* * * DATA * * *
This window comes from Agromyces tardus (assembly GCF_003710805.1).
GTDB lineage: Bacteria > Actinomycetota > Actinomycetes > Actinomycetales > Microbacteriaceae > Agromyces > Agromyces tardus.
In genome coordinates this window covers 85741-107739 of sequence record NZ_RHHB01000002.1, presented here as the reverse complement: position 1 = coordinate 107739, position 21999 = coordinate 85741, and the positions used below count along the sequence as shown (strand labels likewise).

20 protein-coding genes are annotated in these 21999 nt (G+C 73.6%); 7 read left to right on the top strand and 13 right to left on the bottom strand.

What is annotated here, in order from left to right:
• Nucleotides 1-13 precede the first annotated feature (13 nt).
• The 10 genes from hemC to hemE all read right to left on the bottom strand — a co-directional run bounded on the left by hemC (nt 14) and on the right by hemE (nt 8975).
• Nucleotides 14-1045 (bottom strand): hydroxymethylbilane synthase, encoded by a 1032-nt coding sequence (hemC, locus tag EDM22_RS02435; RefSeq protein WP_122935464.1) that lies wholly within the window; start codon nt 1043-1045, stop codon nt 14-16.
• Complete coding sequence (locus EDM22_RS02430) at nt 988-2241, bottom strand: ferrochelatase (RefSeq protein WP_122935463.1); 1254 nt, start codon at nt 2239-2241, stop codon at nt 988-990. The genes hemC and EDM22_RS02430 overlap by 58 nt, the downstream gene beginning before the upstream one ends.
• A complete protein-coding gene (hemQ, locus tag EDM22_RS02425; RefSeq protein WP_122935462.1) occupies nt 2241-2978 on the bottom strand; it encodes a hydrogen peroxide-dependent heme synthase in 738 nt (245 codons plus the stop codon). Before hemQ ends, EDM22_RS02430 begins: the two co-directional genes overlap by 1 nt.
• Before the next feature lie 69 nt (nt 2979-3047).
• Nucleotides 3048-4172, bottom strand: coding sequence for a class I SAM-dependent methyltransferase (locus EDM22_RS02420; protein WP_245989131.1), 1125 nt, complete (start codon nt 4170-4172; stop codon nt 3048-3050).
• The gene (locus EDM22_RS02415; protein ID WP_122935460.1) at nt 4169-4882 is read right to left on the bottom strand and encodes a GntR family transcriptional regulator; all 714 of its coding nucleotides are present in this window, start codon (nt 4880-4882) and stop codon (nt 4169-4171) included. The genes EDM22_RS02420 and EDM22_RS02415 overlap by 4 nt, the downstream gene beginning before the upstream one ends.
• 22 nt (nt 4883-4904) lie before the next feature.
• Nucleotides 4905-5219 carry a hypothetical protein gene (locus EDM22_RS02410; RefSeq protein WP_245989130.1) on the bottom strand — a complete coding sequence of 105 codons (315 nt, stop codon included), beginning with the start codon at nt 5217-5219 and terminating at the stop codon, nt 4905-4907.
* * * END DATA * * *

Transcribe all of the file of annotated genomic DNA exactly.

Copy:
This window comes from Agromyces tardus (assembly GCF_003710805.1).
GTDB lineage: Bacteria > Actinomycetota > Actinomycetes > Actinomycetales > Microbacteriaceae > Agromyces > Agromyces tardus.
In genome coordinates this window covers 85741-107739 of sequence record NZ_RHHB01000002.1, presented here as the reverse complement: position 1 = coordinate 107739, position 21999 = coordinate 85741, and the positions used below count along the sequence as shown (strand labels likewise).

20 protein-coding genes are annotated in these 21999 nt (G+C 73.6%); 7 read left to right on the top strand and 13 right to left on the bottom strand.

What is annotated here, in order from left to right:
• Nucleotides 1-13 precede the first annotated feature (13 nt).
• The 10 genes from hemC to hemE all read right to left on the bottom strand — a co-directional run bounded on the left by hemC (nt 14) and on the right by hemE (nt 8975).
• Nucleotides 14-1045 (bottom strand): hydroxymethylbilane synthase, encoded by a 1032-nt coding sequence (hemC, locus tag EDM22_RS02435; RefSeq protein WP_122935464.1) that lies wholly within the window; start codon nt 1043-1045, stop codon nt 14-16.
• Complete coding sequence (locus EDM22_RS02430) at nt 988-2241, bottom strand: ferrochelatase (RefSeq protein WP_122935463.1); 1254 nt, start codon at nt 2239-2241, stop codon at nt 988-990. The genes hemC and EDM22_RS02430 overlap by 58 nt, the downstream gene beginning before the upstream one ends.
• A complete protein-coding gene (hemQ, locus tag EDM22_RS02425; RefSeq protein WP_122935462.1) occupies nt 2241-2978 on the bottom strand; it encodes a hydrogen peroxide-dependent heme synthase in 738 nt (245 codons plus the stop codon). Before hemQ ends, EDM22_RS02430 begins: the two co-directional genes overlap by 1 nt.
• Before the next feature lie 69 nt (nt 2979-3047).
• Nucleotides 3048-4172, bottom strand: coding sequence for a class I SAM-dependent methyltransferase (locus EDM22_RS02420; protein WP_245989131.1), 1125 nt, complete (start codon nt 4170-4172; stop codon nt 3048-3050).
• The gene (locus EDM22_RS02415; protein ID WP_122935460.1) at nt 4169-4882 is read right to left on the bottom strand and encodes a GntR family transcriptional regulator; all 714 of its coding nucleotides are present in this window, start codon (nt 4880-4882) and stop codon (nt 4169-4171) included. The genes EDM22_RS02420 and EDM22_RS02415 overlap by 4 nt, the downstream gene beginning before the upstream one ends.
• 22 nt (nt 4883-4904) lie before the next feature.
• Nucleotides 4905-5219 carry a hypothetical protein gene (locus EDM22_RS02410; RefSeq protein WP_245989130.1) on the bottom strand — a complete coding sequence of 105 codons (315 nt, stop codon included), beginning with the start codon at nt 5217-5219 and terminating at the stop codon, nt 4905-4907.